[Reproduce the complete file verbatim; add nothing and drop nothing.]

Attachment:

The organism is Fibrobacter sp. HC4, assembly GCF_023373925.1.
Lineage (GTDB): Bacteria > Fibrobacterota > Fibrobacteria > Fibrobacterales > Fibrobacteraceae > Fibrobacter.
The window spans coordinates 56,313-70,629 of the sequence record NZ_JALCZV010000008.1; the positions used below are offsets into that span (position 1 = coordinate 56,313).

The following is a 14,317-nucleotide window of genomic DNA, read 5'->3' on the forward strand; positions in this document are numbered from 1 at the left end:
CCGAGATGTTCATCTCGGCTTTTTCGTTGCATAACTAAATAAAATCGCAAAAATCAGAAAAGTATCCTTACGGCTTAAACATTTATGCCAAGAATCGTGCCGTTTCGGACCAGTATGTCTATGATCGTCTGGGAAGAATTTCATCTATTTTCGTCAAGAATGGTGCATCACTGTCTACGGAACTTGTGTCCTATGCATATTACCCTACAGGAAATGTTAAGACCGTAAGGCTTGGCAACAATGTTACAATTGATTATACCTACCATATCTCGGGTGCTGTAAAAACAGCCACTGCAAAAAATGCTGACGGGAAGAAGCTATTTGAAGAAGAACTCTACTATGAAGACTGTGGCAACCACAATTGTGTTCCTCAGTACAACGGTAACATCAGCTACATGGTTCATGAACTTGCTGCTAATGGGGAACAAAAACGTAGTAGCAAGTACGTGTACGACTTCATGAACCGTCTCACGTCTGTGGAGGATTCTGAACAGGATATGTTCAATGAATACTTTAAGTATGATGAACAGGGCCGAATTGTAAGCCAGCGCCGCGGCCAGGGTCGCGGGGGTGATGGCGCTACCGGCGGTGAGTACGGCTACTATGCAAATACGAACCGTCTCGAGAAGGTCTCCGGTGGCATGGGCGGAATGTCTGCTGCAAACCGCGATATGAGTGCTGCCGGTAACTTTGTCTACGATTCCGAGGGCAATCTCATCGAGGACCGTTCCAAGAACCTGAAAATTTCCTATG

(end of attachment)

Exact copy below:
The organism is Fibrobacter sp. HC4, assembly GCF_023373925.1.
Lineage (GTDB): Bacteria > Fibrobacterota > Fibrobacteria > Fibrobacterales > Fibrobacteraceae > Fibrobacter.
The window spans coordinates 56,313-70,629 of the sequence record NZ_JALCZV010000008.1; the positions used below are offsets into that span (position 1 = coordinate 56,313).

The following is a 14,317-nucleotide window of genomic DNA, read 5'->3' on the forward strand; positions in this document are numbered from 1 at the left end:
CCGAGATGTTCATCTCGGCTTTTTCGTTGCATAACTAAATAAAATCGCAAAAATCAGAAAAGTATCCTTACGGCTTAAACATTTATGCCAAGAATCGTGCCGTTTCGGACCAGTATGTCTATGATCGTCTGGGAAGAATTTCATCTATTTTCGTCAAGAATGGTGCATCACTGTCTACGGAACTTGTGTCCTATGCATATTACCCTACAGGAAATGTTAAGACCGTAAGGCTTGGCAACAATGTTACAATTGATTATACCTACCATATCTCGGGTGCTGTAAAAACAGCCACTGCAAAAAATGCTGACGGGAAGAAGCTATTTGAAGAAGAACTCTACTATGAAGACTGTGGCAACCACAATTGTGTTCCTCAGTACAACGGTAACATCAGCTACATGGTTCATGAACTTGCTGCTAATGGGGAACAAAAACGTAGTAGCAAGTACGTGTACGACTTCATGAACCGTCTCACGTCTGTGGAGGATTCTGAACAGGATATGTTCAATGAATACTTTAAGTATGATGAACAGGGCCGAATTGTAAGCCAGCGCCGCGGCCAGGGTCGCGGGGGTGATGGCGCTACCGGCGGTGAGTACGGCTACTATGCAAATACGAACCGTCTCGAGAAGGTCTCCGGTGGCATGGGCGGAATGTCTGCTGCAAACCGCGATATGAGTGCTGCCGGTAACTTTGTCTACGATTCCGAGGGCAATCTCATCGAGGACCGTTCCAAGAACCTGAAAATTTCCTATG